A pure red object on a black background seems to disappear when illuminated with pure green light. Explain why.
A pure red object absorbs all the green light and forms black color and due to the black background, it seems to have disappeared.
To explain, the concept of the "true color" of an object is applied. When any object reflects the light falling on it, then the color corresponding to the wavelength of reflected light is known as the true color of the object.
In another sense, the true color of an object is defined by its absorptive and reflective characteristics of the surface, where the light falls and gets reflected. And it is also related to the relative absorption of various wavelengths of light.
Now, when a pure red object is illuminated with pure green light, the object appears to be black. This happens because the object absorbs all the green light falling on it. As the background is also black, the object now seems to disappear.
Therefore, due to the red object absorbing green light, it appears to be disappeared.
It has become common to replace the cataract-clouded lens of the eye with an internal lens. This intraocular lens can be chosen so that the person has perfect distant vision. Will the person be able to read without glasses? If the person was near-sighted, is the power of the intraocular lens greater or less than the removed lens?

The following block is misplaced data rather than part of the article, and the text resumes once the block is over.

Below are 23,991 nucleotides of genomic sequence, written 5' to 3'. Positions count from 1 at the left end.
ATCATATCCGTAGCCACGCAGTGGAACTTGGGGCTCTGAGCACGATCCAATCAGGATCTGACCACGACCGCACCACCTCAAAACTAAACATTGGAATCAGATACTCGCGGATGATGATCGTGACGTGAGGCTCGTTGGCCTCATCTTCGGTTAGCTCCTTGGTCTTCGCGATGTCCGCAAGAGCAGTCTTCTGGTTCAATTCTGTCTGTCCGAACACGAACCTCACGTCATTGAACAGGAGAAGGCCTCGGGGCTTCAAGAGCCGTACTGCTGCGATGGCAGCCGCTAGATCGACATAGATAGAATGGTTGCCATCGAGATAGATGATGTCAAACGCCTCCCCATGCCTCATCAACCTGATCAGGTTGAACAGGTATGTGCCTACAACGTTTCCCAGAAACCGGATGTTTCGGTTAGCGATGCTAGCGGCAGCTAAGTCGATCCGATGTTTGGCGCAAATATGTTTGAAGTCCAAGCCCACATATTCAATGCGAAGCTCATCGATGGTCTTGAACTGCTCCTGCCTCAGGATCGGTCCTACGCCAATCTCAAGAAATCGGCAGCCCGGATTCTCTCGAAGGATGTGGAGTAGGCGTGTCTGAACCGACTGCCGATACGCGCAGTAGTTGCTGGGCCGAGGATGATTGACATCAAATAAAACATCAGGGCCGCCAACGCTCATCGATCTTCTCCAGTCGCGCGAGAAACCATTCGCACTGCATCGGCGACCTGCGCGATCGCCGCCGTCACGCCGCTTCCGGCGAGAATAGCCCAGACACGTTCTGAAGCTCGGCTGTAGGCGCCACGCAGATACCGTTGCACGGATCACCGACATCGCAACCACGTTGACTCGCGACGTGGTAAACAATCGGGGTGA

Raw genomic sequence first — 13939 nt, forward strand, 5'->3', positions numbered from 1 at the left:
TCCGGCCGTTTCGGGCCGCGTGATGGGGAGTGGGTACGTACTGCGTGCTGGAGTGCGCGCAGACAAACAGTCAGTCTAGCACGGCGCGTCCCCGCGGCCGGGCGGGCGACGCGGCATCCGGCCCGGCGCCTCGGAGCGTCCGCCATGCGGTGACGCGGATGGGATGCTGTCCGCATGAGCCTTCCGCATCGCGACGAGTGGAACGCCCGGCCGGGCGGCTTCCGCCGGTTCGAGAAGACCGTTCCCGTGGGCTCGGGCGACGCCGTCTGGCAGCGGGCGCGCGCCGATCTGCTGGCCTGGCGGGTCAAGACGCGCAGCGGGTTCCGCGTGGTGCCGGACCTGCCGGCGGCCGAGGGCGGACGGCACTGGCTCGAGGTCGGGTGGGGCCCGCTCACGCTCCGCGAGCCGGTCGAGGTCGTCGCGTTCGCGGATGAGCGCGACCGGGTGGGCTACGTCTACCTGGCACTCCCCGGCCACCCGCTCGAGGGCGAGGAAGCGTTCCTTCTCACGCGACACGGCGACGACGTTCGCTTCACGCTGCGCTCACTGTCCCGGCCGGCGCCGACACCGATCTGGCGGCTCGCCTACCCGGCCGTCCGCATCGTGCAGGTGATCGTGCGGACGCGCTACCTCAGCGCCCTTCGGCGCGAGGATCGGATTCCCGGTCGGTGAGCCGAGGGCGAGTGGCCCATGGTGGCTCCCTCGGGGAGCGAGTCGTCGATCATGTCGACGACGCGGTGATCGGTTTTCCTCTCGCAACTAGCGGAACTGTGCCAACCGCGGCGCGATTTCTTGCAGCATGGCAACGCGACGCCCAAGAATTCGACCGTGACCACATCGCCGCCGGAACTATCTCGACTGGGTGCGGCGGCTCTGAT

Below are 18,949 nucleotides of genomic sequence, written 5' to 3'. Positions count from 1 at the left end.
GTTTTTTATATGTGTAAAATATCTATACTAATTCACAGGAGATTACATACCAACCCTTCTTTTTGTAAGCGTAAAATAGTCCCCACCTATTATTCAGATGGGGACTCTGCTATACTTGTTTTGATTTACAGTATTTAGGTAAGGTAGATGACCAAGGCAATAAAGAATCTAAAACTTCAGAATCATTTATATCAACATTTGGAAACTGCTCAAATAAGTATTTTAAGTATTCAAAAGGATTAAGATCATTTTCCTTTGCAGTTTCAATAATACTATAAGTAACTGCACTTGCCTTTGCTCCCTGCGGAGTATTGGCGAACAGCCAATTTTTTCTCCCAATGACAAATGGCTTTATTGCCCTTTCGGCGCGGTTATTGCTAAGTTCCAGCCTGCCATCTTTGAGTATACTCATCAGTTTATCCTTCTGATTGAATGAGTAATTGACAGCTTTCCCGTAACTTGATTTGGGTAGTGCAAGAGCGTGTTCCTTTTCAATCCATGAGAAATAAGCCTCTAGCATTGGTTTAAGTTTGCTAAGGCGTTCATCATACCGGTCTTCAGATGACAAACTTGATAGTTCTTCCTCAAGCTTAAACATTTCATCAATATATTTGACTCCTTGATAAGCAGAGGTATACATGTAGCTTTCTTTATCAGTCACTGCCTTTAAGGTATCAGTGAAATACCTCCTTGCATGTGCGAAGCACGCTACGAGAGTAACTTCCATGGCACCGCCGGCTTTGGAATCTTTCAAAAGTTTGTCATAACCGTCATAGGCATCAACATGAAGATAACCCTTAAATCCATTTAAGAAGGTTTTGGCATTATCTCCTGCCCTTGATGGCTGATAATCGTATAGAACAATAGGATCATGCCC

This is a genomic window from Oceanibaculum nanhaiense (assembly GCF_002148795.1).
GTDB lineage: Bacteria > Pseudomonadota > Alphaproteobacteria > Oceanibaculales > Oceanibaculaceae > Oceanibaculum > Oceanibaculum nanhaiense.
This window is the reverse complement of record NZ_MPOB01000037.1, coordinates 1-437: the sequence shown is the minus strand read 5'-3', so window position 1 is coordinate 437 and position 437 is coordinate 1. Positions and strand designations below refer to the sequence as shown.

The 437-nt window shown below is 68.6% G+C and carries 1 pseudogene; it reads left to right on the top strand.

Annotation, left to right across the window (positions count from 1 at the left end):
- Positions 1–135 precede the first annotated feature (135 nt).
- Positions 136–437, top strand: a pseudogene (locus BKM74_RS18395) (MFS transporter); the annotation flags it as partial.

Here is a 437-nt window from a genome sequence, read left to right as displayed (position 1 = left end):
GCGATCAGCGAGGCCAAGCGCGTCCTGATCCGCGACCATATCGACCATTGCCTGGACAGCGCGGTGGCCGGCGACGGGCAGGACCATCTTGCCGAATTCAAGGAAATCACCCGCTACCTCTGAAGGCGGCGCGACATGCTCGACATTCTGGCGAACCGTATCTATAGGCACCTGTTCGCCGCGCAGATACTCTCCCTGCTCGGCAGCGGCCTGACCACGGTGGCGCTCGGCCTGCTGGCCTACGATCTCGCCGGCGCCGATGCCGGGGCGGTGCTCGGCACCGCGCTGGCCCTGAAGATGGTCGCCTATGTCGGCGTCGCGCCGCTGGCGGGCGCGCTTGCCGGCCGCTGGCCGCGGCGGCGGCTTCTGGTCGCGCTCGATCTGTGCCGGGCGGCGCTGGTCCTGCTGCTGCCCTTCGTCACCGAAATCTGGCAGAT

Unless otherwise stated, the lens-to-retina distance is 2.00 cm.
(a) A laser vision correction reshaping the cornea of a myopic patient reduces the power of his eye by 9.00 D, with a uncertainty in the final correction. What is the range of dioptres for spectacle lenses that this person might need after LASIK procedure? (b) Was the person near-sighted or farsighted before the procedure? How do you know?
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